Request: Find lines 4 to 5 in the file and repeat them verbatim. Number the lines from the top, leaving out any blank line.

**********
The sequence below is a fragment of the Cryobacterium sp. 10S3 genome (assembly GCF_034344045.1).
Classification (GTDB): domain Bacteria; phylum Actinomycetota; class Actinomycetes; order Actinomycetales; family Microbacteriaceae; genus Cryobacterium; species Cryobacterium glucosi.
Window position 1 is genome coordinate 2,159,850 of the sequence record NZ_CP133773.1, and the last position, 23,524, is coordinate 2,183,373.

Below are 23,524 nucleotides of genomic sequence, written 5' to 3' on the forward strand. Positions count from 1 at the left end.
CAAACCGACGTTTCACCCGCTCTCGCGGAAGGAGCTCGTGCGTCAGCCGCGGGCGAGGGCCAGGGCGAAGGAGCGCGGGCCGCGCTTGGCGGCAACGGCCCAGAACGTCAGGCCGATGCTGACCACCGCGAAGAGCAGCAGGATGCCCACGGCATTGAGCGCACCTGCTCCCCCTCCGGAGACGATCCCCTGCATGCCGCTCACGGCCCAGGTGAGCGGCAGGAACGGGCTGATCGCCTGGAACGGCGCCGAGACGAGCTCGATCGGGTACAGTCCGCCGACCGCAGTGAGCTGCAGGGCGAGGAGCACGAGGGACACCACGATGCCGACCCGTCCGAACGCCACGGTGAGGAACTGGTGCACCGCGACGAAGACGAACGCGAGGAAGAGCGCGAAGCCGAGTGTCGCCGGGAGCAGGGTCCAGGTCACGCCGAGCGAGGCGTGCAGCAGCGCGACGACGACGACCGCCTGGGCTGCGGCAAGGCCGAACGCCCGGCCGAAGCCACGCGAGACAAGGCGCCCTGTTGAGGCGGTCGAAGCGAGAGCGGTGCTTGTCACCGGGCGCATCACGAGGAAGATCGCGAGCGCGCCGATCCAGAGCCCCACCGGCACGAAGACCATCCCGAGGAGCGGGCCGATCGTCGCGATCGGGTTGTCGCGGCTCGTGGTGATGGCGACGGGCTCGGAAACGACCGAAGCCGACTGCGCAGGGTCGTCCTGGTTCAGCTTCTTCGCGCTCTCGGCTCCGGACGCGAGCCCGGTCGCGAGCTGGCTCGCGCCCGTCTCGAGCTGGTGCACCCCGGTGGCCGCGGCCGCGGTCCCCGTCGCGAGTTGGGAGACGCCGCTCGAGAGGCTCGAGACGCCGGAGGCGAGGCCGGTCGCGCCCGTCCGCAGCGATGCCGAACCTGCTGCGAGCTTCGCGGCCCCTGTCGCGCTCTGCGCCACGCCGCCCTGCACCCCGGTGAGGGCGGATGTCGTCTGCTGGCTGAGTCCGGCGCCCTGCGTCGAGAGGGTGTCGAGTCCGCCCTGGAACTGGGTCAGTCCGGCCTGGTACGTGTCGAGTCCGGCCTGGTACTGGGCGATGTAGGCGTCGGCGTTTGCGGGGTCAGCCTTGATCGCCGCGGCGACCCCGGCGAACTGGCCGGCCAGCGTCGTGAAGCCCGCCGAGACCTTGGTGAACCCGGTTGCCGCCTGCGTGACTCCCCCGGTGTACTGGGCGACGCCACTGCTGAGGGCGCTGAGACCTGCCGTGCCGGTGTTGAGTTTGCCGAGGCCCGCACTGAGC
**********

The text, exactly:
Below are 23,524 nucleotides of genomic sequence, written 5' to 3' on the forward strand. Positions count from 1 at the left end.
CAAACCGACGTTTCACCCGCTCTCGCGGAAGGAGCTCGTGCGTCAGCCGCGGGCGAGGGCCAGGGCGAAGGAGCGCGGGCCGCGCTTGGCGGCAACGGCCCAGAACGTCAGGCCGATGCTGACCACCGCGAAGAGCAGCAGGATGCCCACGGCATTGAGCGCACCTGCTCCCCCTCCGGAGACGATCCCCTGCATGCCGCTCACGGCCCAGGTGAGCGGCAGGAACGGGCTGATCGCCTGGAACGGCGCCGAGACGAGCTCGATCGGGTACAGTCCGCCGACCGCAGTGAGCTGCAGGGCGAGGAGCACGAGGGACACCACGATGCCGACCCGTCCGAACGCCACGGTGAGGAACTGGTGCACCGCGACGAAGACGAACGCGAGGAAGAGCGCGAAGCCGAGTGTCGCCGGGAGCAGGGTCCAGGTCACGCCGAGCGAGGCGTGCAGCAGCGCGACGACGACGACCGCCTGGGCTGCGGCAAGGCCGAACGCCCGGCCGAAGCCACGCGAGACAAGGCGCCCTGTTGAGGCGGTCGAAGCGAGAGCGGTGCTTGTCACCGGGCGCATCACGAGGAAGATCGCGAGCGCGCCGATCCAGAGCCCCACCGGCACGAAGACCATCCCGAGGAGCGGGCCGATCGTCGCGATCGGGTTGTCGCGGCTCGTGGTGATGGCGACGGGCTCGGAAACGACCGAAGCCGACTGCGCAGGGTCGTCCTGGTTCAGCTTCTTCGCGCTCTCGGCTCCGGACGCGAGCCCGGTCGCGAGCTGGCTCGCGCCCGTCTCGAGCTGGTGCACCCCGGTGGCCGCGGCCGCGGTCCCCGTCGCGAGTTGGGAGACGCCGCTCGAGAGGCTCGAGACGCCGGAGGCGAGGCCGGTCGCGCCCGTCCGCAGCGATGCCGAACCTGCTGCGAGCTTCGCGGCCCCTGTCGCGCTCTGCGCCACGCCGCCCTGCACCCCGGTGAGGGCGGATGTCGTCTGCTGGCTGAGTCCGGCGCCCTGCGTCGAGAGGGTGTCGAGTCCGCCCTGGAACTGGGTCAGTCCGGCCTGGTACGTGTCGAGTCCGGCCTGGTACTGGGCGATGTAGGCGTCGGCGTTTGCGGGGTCAGCCTTGATCGCCGCGGCGACCCCGGCGAACTGGCCGGCCAGCGTCGTGAAGCCCGCCGAGACCTTGGTGAACCCGGTTGCCGCCTGCGTGACTCCCCCGGTGTACTGGGCGACGCCACTGCTGAGGGCGCTGAGACCTGCCGTGCCGGTGTTGAGTTTGCCGAGGCCCGCACTGAGC